Columbia’s local businesses provide a place for art to live

Both the nature-based art at Lakota and the just-plain-weird art at Sparky’s are meant to offer a space for community expression.

Downtown Columbia is filled with art. Whether it’s painted on the sewer covers on the streets, thriving in the North Village Arts District, filling up the Columbia Art League or just hanging out in local landmarks, art is absolutely everywhere.

Local shops and restaurants make Columbians aware of local artists. Paintings are displayed in some iconic places downtown, giving flair to the walls and making the town unique.

In Lakota Coffee and Sparky’s Homemade Ice Cream, the types of art differ. Lakota hangs up paintings, drawings and photographs from artists around Columbia, while Sparky’s collects art from many people who would not call themselves artists at all.

Lakota

Lakota, the beautifully warm coffee shop on Ninth Street, barely has any space on its walls. It is decorated with both permanent art hung by Lakota and temporary art from artists who come in looking for a place to hang it up, general manager Andrew DuCharme said.

“Right now, we have four different artists,” DuCharme said. “They emailed us or came in and asked if we do local art. We let them usually have three to four months, depending on the waiting list.”

Different artists each have their own section of wall, displaying a bit of their work in their own corner between the permanent paintings.

“The town has a lot of artists,” DuCharme said. “They flock to local places.”

One section actually showcases a local artist who passed away in 2012. James J. Froese’s family began cataloguing his wealth of work after his death.

“After Dad died, the family agreed to get his art out there,” his daughter Sarah Froese said. “A year after his passing, we had a show at the [Boone County Historical Society], and being Columbians, we liked to provide to the local community. Lakota was one of the places where we chose to have Dad’s artwork placed.”

James’ art differs wildly from piece to piece. It’s clear that he had a long history of making art and finding various forms to express himself and his messages.

“My father was a very eclectic man,” Sarah said. “The best way to explain his art is that he was a creative genius. He learned how to do it all and he worked on his art every day.”

His paintings and drawings go well in Lakota, with its heavy wooden tables and chairs that look made from trees, as well as its permanent paintings of desert scenes. James’ paintings are very evocative of Native American tribes and cultures and focus heavily on nature.

“My father had a lot of belief in Native American tribes, and he really believed in how the Native Americans utilized nature and that those things had meaning,” Sarah said. “He had a fierce belief that America had done the Native Americans wrong, so his work was often a nod to them saying that we did not treat you well.”

One, titled “Sioux on White Horse,” features bright yellows, blues and pinks with a distinct Southwestern feel. Another, titled “The Time Travelers,” is so different from the first that it looks like it was painted by a different artist.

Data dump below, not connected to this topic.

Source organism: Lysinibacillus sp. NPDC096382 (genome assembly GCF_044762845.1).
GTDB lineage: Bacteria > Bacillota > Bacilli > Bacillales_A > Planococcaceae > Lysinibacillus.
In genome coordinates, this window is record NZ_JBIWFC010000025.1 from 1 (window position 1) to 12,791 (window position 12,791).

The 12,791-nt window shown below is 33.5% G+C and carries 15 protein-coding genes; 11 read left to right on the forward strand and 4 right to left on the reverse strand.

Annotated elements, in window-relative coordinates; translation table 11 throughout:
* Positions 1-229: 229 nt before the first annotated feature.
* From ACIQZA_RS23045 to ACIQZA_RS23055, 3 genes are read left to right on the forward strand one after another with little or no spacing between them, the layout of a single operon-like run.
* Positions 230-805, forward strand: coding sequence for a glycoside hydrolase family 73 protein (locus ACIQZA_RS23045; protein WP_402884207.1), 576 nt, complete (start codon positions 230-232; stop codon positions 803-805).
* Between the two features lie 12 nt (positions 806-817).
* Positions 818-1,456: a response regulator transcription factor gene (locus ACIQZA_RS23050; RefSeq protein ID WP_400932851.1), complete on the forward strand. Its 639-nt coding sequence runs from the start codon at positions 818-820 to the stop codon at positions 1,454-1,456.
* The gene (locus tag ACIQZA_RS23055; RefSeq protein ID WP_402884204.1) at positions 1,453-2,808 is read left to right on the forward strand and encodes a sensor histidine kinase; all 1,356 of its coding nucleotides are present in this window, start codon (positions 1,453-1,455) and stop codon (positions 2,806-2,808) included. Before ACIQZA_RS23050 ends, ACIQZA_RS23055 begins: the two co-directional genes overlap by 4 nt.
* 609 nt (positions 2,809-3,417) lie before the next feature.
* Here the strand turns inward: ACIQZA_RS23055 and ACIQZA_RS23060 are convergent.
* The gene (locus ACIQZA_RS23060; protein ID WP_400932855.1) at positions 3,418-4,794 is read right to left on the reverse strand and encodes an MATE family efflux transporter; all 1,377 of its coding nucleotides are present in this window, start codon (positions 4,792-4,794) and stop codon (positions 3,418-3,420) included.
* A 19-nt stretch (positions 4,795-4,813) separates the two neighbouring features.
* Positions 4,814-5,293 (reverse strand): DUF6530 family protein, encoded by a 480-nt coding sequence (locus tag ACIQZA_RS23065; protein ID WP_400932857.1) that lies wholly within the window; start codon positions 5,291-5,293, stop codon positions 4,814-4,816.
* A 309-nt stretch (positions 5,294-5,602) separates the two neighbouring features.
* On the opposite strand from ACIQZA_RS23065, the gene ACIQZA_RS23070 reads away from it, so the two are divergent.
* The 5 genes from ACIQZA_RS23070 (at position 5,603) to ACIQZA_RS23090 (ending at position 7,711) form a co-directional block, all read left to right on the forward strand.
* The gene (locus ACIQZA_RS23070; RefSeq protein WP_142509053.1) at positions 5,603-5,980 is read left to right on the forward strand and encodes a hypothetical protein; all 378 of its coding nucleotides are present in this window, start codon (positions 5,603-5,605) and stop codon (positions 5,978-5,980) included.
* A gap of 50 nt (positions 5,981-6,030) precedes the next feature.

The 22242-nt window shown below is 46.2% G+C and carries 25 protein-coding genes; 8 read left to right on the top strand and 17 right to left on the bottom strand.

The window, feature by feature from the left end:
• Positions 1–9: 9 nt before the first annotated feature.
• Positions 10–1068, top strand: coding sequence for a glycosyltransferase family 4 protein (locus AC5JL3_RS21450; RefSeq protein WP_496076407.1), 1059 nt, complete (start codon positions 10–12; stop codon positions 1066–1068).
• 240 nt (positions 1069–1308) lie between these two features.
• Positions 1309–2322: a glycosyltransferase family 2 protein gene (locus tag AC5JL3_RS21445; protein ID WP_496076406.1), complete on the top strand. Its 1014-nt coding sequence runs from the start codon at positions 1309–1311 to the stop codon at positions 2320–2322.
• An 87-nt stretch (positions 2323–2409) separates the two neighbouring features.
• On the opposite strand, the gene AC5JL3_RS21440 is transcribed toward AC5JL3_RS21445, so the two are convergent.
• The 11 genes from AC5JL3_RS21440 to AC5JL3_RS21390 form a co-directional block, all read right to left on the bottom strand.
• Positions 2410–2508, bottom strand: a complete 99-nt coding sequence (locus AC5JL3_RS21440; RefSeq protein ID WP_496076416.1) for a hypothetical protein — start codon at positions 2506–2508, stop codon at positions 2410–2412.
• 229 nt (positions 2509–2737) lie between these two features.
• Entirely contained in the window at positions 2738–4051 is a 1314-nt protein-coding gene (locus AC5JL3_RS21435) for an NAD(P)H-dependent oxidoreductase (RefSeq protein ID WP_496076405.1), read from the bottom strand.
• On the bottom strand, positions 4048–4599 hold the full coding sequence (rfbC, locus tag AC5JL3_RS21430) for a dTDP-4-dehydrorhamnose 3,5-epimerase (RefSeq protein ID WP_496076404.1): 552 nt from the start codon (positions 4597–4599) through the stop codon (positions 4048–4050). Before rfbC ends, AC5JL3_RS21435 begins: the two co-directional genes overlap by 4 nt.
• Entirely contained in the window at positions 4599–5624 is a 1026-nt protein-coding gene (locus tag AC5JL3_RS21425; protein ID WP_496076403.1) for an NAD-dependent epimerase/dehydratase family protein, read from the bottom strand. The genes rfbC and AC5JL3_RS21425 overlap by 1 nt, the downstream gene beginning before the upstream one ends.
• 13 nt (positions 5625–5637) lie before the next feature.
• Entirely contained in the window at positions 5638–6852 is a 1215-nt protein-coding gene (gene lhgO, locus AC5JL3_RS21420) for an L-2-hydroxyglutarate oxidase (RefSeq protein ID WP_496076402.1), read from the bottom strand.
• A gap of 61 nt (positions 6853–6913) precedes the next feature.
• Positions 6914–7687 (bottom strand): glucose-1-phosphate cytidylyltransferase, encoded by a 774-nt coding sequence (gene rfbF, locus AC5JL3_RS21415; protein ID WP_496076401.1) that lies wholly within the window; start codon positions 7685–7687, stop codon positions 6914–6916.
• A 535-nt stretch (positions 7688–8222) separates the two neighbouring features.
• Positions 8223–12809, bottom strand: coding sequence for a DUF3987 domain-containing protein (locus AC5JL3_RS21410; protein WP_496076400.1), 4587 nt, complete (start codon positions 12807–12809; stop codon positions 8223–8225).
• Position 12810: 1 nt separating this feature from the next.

Next time you’re in Lakota for a study session or a quick cup of coffee, look up at the walls around you. It’s worth it to appreciate a local artist’s hard work in your local coffee shop.

Sparky’s

Sparky’s has more art than they can put on the walls. Paintings are leaned up against the wall in the hallway headed towards the back and every square inch of wall space is taken up with photos. If you’ve ever been in, you know that the art in there is weird, in a good way. A sign outside the store describes them as “beautiful failures.”

A portrait of Admiral Ackbar gazes out over the store. Two wrestlers stand in front of Bluth’s Original Frozen Banana stand. A guy and a bunny pose side by side. It makes you wonder where the hell it came from.

So where did it come from?

“I usually get it from eBay or antique malls, but increasingly it happens that people just give us stuff,” owner Scott Southwick said.

The paintings have only been around since 2010. Before then, Southwick only displayed the crochet animals that can be seen in the front windows and one of the freezers near the register.

“I’ve never bought any of the crochet animals,” Southwick said. “My friend Rich, an Emmy-award winning archival researcher, spent a lot of time in junk shops and would give them to me. People now just drop them off. It’s a collection that maintains itself.”

Now the two collections of oddball paintings and unique crochet animals reside side by side in the ice cream shop.

“There are three types of art in Sparky’s,” Southwick said. “There’s naive art, or beginner’s art; then there’s a small group of known folk artists who have a more recognizable style; and then there’s this kind of self-aware art, [from] artists [who are] knowingly using tropes of thrift store or naive art.”

One of the folk artists is Myrtice West, an Alabama native who paints strange scenes, often with Jesus and Biblical figures. Three of her paintings are inside Sparky’s, with one resting against a wall, one hanging behind the counter and one in the front window.

As for the “self-aware” art, it’s mostly just really unusual stuff. There’s a guy who adds robots to cheap paintings, Southwick said. One of his is hanging above the menu. The painting of Larry Bird and Skeletor by Jake Fyfe hangs above the menu and actually went viral with mentions all over the Internet.

“There are things hidden in here with artists who really know what they’re doing, and then there’s just chaos,” Southwick said.

Edited by Katie Rosso | krosso@themaneater.com

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